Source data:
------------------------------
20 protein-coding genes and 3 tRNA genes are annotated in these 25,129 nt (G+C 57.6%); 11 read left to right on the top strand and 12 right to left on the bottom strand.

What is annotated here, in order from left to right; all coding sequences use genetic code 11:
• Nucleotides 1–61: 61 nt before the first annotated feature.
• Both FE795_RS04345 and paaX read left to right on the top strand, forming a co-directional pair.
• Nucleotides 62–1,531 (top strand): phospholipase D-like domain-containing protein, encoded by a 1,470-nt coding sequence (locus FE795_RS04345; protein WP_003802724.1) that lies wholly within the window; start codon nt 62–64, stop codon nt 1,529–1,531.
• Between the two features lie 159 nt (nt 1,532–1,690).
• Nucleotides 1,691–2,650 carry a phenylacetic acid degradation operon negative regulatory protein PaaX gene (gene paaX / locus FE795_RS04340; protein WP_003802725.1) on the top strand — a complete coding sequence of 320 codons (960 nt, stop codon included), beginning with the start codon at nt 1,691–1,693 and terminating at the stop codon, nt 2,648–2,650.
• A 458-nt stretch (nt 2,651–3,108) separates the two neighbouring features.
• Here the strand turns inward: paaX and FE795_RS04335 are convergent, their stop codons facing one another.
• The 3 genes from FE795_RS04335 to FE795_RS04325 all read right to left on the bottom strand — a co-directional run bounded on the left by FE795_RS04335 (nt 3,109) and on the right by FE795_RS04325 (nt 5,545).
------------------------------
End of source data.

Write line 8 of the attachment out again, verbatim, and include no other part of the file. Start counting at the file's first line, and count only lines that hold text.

• A 458-nt stretch (nt 2,651–3,108) separates the two neighbouring features.